Tom Shepherd of the Task Force begins the tour with little tidbits of information about the local culture.

Miles of pipes, pungent odors, steely structures, and burning flares signify the BP Refinery.

Unsuspecting paddlers in Lake Michigan near the BP Refinery.  Expansion project for tar sands evident by crane in the background.

Proposed site of Coal Gasification Plant.  Stack from old coke plant can be seen.

Site of Excelon Solar Farm.  Sign indicated native and sustainable landscaping.

The group disembark  from trolley to get a closer look at the solar farm and to compare sights, smells and sounds to older industries.

Participants pose for group shot.

Tuesday, November 22, 2011

Youth Group from Faith in Place Tours Southeast Chicago with SETF

Katy Regalado, a youth leader with Faith in place along with fourteen students ages 8-13 were given a Toxic to Treasures tour of the Southeast side by SETF. Member Tom Shepherd along with our Noyce Scholarship Intern, Beatriz Diaz, guided the group through through the wetland complex pointing out areas like Indian Ridge Marsh and Big Marsh and providing important facts about these locations and ecosystems. Beatriz focused on the nearby landfills, their past and current uses and the students experienced first hand the enormity of the trash filled hills.

Boarded and eager to get started with Tour.

Tom Shepherd, SETF member and tour docent, continues discussion while students eat lunch.
Intern Beatriz Diaz conducts a post activity with students.


About ten years ago, South Chicago resident Karen Roothaan founded Trees R Beautiful in her economically and ecologically distressed neighborhood. Karen, a self-described environmental activist who teaches math to pay the bills, had successfully co-founded an award winning community vegetable garden, the Bush Community Garden of Hope, before going on to start the urban forestry project.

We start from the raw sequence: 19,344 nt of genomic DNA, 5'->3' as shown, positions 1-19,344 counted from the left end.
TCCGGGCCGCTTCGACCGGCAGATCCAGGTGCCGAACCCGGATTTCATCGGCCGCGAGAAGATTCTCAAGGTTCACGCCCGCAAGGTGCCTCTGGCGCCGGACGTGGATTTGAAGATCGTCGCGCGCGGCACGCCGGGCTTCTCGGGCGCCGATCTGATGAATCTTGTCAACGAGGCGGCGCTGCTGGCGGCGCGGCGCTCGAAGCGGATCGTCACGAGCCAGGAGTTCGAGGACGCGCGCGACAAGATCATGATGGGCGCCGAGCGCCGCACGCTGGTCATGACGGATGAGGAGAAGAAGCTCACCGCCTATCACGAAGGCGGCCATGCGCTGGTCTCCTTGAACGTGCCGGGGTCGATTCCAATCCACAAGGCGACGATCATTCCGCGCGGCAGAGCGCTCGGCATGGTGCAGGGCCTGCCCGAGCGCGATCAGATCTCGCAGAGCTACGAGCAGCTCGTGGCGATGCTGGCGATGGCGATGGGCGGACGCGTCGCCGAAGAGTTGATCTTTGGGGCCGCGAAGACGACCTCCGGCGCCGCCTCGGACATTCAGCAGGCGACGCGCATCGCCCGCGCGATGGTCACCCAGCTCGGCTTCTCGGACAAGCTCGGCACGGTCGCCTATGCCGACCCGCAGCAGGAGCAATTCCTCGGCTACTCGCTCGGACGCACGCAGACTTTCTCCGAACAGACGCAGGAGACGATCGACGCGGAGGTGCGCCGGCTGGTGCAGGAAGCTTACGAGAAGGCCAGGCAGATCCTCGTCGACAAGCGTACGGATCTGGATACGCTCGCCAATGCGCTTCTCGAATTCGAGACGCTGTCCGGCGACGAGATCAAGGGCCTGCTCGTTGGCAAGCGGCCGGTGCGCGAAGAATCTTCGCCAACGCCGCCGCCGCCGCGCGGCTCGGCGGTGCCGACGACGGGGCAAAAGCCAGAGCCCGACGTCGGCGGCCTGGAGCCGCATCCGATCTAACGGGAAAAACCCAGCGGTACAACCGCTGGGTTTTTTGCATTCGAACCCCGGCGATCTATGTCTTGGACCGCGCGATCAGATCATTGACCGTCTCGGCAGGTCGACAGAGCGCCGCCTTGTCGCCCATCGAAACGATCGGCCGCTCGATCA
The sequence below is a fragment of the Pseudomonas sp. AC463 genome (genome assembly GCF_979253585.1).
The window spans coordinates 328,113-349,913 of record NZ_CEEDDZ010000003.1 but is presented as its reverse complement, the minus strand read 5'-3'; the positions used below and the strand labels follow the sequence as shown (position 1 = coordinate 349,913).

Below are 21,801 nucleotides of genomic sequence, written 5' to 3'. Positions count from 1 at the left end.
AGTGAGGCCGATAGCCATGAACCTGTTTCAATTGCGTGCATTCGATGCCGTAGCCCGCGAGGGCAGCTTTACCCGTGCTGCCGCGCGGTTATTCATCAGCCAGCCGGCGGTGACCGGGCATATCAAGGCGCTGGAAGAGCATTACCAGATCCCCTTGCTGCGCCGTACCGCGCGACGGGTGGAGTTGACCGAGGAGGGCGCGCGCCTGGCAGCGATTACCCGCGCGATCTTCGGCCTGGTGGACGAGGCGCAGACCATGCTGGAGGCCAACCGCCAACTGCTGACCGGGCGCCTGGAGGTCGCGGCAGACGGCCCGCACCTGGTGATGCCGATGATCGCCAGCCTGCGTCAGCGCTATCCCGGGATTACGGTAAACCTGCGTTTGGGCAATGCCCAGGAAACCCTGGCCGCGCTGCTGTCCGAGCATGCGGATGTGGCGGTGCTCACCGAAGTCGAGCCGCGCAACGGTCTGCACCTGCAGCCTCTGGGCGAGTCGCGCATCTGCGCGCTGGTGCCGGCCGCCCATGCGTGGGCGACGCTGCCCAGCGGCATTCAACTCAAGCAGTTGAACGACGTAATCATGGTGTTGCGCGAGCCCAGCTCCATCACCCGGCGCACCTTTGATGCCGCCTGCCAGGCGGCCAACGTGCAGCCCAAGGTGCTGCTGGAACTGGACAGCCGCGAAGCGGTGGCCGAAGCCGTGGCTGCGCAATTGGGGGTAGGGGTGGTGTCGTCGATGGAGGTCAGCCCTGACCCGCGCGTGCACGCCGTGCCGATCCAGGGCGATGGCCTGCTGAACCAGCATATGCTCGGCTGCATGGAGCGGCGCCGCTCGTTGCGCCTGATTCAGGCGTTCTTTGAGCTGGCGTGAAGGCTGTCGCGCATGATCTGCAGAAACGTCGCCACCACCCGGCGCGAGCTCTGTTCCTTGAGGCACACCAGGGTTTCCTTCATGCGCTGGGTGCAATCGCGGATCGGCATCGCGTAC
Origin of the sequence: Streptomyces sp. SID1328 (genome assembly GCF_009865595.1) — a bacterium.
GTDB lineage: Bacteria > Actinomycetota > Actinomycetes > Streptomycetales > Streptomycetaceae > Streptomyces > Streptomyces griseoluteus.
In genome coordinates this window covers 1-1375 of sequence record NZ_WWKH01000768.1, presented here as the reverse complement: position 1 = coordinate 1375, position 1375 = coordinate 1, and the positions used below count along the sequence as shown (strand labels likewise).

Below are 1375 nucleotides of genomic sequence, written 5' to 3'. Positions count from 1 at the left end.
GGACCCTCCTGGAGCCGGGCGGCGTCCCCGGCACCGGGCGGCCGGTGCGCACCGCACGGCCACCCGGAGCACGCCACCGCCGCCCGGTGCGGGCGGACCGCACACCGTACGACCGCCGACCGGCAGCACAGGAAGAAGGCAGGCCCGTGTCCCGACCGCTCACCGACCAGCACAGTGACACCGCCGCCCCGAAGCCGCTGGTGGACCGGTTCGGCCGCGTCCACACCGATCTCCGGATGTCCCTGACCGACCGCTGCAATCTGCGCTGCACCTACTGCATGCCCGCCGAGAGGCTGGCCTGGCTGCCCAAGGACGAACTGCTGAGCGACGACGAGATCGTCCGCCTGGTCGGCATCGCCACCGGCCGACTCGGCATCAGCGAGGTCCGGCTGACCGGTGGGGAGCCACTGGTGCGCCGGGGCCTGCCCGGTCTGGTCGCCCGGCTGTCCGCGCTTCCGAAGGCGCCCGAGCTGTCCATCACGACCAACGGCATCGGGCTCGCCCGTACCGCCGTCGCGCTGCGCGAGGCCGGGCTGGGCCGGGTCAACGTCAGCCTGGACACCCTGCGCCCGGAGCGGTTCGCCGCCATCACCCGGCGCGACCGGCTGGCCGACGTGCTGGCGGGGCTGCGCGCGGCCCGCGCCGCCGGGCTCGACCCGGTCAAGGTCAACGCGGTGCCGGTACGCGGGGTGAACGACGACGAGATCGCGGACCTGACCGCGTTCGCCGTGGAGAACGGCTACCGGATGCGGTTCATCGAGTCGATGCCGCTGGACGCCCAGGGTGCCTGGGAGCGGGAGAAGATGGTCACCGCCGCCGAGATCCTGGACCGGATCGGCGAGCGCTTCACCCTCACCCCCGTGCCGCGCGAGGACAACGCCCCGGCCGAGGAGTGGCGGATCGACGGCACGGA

Karen was not your typical tree hugger, however. She made it her mission to raise awareness about the importance of trees, and to recruit others in the neighborhood to assist in the greening of southeast Chicago. The group she founded sent no less than ten local people through the Openlands Project's Treekeeper Program, an intensive study in how to plant, nurture, and maintain trees.

Seeking local support, and in need of an established 501(c)(3) organization to act as fiscal agent, Karen brought her concept to the Southeast Environmental Task Force which enthusiastically embraced and endorsed the project.

Now in its tenth year, Trees R Beautiful was presented with the 2011 Friends of the Parks Volunteer Community Group Award, primarily for their tree plantings and stewardship of the trees along the Burnham Greenway on Chicago's east side.

Recently, Karen passed the leadership of the Trees program on to neighbor and collleague Daniel Estrada, who brings his team of 11 family members to the greening effort, helping to build an organization that will pass to the next generation of southeast-siders.

Pictured Trees R Beautiful Members: Karen Roothaan, David Vance, John Pastirik, Tom Shepherd of SETF, Mary Eileen Sullivan of Friends of the Parks and group leader Daniel Estrada with several members of the Estrada family.

Tom Shepherd

Wednesday, November 2, 2011

Final Toxic Tour of the Season

Our final Toxic Tour of the season is scheduled for Saturday, November 12, 2011, the theme of which is Energy Production in the Calumet Region.

If you ever wondered where the energy comes from when you flick on a light switch or turn your key in the ignition, this tour is for you.  We will take you to electric plant and refinery sites throughout the Calumet Region.  Sites very few people see or think about.  You'll get to compare firsthand how solar farms compare to coal fired electric plants and hear about their impact on the local communities and beyond. 

So join us for this trolley tour through Southeast Chicago, Northwest Indiana and West Pullman.  Tour departs from our office.  Please arrive by 9:30 am for coffee and sign-in.

Toxic to Treasures Tour - Energy Production in the Calumet Region
Saturday, November 12, 2011
10:00 am - 12:00 pm
cost:  $25.00 per person

Call 773-646-0436 for more information or register by clicking on the Paypal button below.